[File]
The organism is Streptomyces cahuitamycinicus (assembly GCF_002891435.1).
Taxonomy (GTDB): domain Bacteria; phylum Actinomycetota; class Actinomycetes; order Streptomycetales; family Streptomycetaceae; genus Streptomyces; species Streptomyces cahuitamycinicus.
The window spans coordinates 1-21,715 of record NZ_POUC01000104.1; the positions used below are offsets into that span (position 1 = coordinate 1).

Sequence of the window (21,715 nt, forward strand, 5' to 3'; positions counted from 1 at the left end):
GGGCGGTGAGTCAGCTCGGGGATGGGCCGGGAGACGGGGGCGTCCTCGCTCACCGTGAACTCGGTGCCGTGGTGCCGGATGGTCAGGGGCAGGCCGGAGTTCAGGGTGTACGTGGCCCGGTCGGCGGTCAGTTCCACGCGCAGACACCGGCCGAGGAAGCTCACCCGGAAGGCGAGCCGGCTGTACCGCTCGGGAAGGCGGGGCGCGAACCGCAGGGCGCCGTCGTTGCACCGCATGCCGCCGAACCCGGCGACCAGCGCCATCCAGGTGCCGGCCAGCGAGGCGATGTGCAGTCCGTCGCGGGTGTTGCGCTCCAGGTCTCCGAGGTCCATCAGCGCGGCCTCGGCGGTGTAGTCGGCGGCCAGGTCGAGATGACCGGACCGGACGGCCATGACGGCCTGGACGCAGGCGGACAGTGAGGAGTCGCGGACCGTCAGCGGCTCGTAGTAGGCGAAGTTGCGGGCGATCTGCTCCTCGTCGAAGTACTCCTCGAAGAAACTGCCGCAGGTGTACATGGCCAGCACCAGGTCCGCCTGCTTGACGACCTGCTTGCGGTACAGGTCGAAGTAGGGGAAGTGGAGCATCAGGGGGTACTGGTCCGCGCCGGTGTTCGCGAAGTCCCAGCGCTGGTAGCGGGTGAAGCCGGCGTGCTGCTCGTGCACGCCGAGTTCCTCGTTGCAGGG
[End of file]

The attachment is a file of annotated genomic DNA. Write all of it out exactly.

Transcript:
The organism is Streptomyces cahuitamycinicus (assembly GCF_002891435.1).
Taxonomy (GTDB): domain Bacteria; phylum Actinomycetota; class Actinomycetes; order Streptomycetales; family Streptomycetaceae; genus Streptomyces; species Streptomyces cahuitamycinicus.
The window spans coordinates 1-21,715 of record NZ_POUC01000104.1; the positions used below are offsets into that span (position 1 = coordinate 1).

Sequence of the window (21,715 nt, forward strand, 5' to 3'; positions counted from 1 at the left end):
GGGCGGTGAGTCAGCTCGGGGATGGGCCGGGAGACGGGGGCGTCCTCGCTCACCGTGAACTCGGTGCCGTGGTGCCGGATGGTCAGGGGCAGGCCGGAGTTCAGGGTGTACGTGGCCCGGTCGGCGGTCAGTTCCACGCGCAGACACCGGCCGAGGAAGCTCACCCGGAAGGCGAGCCGGCTGTACCGCTCGGGAAGGCGGGGCGCGAACCGCAGGGCGCCGTCGTTGCACCGCATGCCGCCGAACCCGGCGACCAGCGCCATCCAGGTGCCGGCCAGCGAGGCGATGTGCAGTCCGTCGCGGGTGTTGCGCTCCAGGTCTCCGAGGTCCATCAGCGCGGCCTCGGCGGTGTAGTCGGCGGCCAGGTCGAGATGACCGGACCGGACGGCCATGACGGCCTGGACGCAGGCGGACAGTGAGGAGTCGCGGACCGTCAGCGGCTCGTAGTAGGCGAAGTTGCGGGCGATCTGCTCCTCGTCGAAGTACTCCTCGAAGAAACTGCCGCAGGTGTACATGGCCAGCACCAGGTCCGCCTGCTTGACGACCTGCTTGCGGTACAGGTCGAAGTAGGGGAAGTGGAGCATCAGGGGGTACTGGTCCGCGCCGGTGTTCGCGAAGTCCCAGCGCTGGTAGCGGGTGAAGCCGGCGTGCTGCTCGTGCACGCCGAGTTCCTCGTTGCAGGG